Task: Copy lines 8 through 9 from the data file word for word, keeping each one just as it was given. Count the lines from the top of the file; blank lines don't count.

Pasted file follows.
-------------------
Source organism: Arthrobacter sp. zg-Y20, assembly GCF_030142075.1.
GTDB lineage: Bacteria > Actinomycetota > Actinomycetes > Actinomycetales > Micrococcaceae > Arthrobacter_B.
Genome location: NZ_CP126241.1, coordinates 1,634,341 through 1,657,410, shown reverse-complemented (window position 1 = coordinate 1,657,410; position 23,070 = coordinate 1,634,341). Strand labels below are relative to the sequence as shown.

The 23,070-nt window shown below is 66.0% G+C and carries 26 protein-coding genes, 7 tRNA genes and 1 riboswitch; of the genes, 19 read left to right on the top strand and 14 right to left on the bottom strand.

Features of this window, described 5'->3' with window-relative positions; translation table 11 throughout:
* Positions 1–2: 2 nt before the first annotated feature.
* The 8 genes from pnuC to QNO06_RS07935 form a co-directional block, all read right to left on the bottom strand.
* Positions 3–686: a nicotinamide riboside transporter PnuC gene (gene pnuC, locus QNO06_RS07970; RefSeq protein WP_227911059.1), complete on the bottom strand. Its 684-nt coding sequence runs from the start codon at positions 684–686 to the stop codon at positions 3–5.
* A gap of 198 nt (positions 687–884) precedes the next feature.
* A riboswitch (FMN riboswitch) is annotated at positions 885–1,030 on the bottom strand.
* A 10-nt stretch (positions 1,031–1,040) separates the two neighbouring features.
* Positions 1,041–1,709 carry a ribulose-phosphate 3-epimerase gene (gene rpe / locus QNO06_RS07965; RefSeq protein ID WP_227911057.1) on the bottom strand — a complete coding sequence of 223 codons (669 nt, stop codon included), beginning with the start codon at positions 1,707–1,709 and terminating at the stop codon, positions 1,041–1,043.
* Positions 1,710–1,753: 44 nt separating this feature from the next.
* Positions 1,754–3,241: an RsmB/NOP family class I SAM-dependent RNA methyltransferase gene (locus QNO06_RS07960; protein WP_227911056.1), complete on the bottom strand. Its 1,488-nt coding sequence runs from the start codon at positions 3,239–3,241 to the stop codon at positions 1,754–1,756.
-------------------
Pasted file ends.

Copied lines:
* Positions 3–686: a nicotinamide riboside transporter PnuC gene (gene pnuC, locus QNO06_RS07970; RefSeq protein WP_227911059.1), complete on the bottom strand. Its 684-nt coding sequence runs from the start codon at positions 684–686 to the stop codon at positions 3–5.
* A gap of 198 nt (positions 687–884) precedes the next feature.